Even in the best run organisations, things occasionally go wrong, has there been such an occasion for you at Babylon and how did you overcome it?
Yes there was one Saturday evening when we had a full restaurant and the power failed, this was something entirely beyond our contro.
Clearly we had to do something quickly, I brought staff together to tell them how we would handle the situation. Fortunately we keep a store of candles, so we firstly ensured that all tables had candles, informed the general manager what was happening, and sent someone to find out what had caused the power failure. I announced what was happening to the entire restaurant before visiting every table to ensure they were alright. We gave each customer a complimentary drink, the atmosphere and ambience in the restaurant was really good. Fortunately the problem, an electric cable having been cut through, was fixed after a short while and we were able to get back to normal service.
How do you deal with the customer who is determined to be difficult?
Well, on the occasion of the power failure, for example, only one table were unhappy with their dining experience and complained about having to wait for mains, I listened to their points and responded by agreeing some light compensation. It was encouraging that customers on a neighbouring table made a point of telling those who were complaining that they thought that they were being unfair as this was an issue beyond the restaurant’s control.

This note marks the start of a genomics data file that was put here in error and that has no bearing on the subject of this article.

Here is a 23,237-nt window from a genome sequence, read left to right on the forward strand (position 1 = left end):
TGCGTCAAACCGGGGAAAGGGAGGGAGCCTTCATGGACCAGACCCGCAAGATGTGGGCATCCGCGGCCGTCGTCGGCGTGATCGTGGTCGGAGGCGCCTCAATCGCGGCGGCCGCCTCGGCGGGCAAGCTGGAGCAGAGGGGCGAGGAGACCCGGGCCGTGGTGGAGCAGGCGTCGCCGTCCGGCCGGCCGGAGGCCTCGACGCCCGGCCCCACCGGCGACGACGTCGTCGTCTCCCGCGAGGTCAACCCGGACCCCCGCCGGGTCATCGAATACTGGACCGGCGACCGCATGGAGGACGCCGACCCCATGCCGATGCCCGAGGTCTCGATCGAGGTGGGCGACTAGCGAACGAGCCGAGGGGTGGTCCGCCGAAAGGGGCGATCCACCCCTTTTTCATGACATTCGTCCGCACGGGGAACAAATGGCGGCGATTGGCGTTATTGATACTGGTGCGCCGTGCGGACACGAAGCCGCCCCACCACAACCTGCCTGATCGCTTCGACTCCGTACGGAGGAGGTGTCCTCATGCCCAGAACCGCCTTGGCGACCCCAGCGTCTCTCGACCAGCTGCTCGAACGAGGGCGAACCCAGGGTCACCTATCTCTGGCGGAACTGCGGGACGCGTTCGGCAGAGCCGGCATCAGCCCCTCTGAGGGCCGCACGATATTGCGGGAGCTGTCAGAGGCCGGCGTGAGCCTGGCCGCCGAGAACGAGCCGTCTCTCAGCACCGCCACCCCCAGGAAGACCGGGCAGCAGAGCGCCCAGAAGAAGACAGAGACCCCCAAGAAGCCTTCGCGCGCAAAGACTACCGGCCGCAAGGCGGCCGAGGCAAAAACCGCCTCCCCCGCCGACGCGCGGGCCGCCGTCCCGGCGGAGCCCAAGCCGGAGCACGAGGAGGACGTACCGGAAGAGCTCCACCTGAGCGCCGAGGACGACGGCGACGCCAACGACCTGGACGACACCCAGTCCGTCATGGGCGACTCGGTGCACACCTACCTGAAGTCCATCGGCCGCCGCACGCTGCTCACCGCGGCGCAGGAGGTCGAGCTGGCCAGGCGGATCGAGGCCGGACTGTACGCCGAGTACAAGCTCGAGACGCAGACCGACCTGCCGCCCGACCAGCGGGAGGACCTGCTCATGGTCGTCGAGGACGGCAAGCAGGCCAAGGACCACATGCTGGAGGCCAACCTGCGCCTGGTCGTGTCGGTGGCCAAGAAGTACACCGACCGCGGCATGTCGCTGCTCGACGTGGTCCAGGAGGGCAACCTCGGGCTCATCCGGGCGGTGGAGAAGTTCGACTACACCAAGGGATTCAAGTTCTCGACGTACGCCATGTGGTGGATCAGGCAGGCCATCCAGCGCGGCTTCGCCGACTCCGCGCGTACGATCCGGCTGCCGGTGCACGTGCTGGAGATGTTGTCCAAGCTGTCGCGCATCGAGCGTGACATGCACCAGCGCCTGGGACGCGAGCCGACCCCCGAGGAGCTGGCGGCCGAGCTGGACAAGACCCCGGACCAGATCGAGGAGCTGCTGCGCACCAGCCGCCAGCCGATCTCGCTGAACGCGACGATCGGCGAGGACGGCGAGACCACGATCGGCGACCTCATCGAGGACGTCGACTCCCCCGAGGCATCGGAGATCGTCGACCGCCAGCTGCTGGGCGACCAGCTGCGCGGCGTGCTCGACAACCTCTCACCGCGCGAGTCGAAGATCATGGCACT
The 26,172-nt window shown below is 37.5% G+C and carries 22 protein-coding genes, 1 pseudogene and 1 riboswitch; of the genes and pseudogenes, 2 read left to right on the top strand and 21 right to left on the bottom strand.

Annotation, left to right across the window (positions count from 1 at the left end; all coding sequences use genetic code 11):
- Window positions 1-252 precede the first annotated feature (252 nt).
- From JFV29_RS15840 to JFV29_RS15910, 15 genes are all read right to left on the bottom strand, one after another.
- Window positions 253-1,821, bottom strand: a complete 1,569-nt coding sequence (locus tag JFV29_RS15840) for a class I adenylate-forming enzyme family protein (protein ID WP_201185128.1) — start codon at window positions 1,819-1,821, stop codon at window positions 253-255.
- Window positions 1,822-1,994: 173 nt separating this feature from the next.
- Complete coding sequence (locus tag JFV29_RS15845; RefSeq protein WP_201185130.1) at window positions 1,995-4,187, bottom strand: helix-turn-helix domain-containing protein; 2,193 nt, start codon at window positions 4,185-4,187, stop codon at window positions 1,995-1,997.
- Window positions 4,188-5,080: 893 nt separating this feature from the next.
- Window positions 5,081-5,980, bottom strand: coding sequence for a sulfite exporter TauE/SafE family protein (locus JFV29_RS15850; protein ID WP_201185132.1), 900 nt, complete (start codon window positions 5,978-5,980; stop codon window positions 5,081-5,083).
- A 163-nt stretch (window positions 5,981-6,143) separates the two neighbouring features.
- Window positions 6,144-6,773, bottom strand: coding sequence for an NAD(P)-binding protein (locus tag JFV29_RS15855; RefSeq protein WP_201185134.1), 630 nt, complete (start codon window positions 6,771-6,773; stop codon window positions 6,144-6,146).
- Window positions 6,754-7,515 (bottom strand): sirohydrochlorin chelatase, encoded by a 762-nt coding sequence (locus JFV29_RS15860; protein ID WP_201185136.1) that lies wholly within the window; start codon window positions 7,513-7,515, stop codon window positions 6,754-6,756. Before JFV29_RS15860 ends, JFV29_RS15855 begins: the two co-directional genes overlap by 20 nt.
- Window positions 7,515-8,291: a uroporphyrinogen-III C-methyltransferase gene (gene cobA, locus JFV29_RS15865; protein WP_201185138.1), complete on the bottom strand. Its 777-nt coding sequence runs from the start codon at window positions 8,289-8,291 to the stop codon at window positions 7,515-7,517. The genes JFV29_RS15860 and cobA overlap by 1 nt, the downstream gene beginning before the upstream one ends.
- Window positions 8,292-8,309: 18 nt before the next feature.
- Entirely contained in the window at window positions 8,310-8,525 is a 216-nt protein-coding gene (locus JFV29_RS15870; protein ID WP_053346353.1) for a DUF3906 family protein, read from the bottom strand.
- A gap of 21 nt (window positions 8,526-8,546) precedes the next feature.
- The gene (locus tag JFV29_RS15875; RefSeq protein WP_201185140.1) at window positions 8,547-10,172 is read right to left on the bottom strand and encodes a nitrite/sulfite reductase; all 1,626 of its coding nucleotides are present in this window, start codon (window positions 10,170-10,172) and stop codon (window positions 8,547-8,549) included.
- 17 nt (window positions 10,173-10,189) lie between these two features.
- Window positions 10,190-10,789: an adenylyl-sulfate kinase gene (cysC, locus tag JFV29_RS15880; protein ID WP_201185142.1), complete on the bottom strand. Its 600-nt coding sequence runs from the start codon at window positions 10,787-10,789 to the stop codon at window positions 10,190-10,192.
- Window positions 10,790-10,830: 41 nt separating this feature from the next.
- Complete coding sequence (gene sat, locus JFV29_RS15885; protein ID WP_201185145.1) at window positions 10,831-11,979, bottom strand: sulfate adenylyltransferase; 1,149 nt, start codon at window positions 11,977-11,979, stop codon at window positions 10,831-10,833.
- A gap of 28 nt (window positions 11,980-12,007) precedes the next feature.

Is the customer always right?
As I said, it is important to listen to the customer and understand where they are coming from. You also have to recognise that a situation might be exacerbated by alcohol and in those circumstances you have to find a way around the problem. It is important to make things right for the customer. It is also important to take on criticism as well as good feedback and to learn from it.
Having won the Restaurant Manager of the Year accolade, where do you go from here?
For now I want to enjoy the recent achievements and to keep striving to do better. I want to develop what we offer our customers here at Babylon, perhaps by introducing new menus or themed evenings and generally, to keep raising the bar.
I think having been given the Restaurant Manager of the Year award, it carries with it some responsibility. I would like to do what I can to raise the profile of front of house as a career path for young people, to encourage them and help them to shine. As part of that Virgin are working with the Academy of Food and Wine to create the Virgin Rising Star award to find promising young front of house staff. The winner would have the opportunity to spend time here with my team at Babylon as well as at Virgin HQ and of course this might lead to further opportunities.
One of the other responsibilities that falls to me in May, is to be part of the judging panel for this year’s Restaurant Manager of the Year.
Would you like to own your own restaurant?
Yes, at some point, but at the moment I am building on the last eight years of personal growth at Babylon. The Virgin organisation does engender a loyalty among its staff and I, for one, am very grateful for the belief that people have had in me as I have risen to the Restaurant Manager role. Having said that, I would like to have my own restaurant at some point – when the time is right.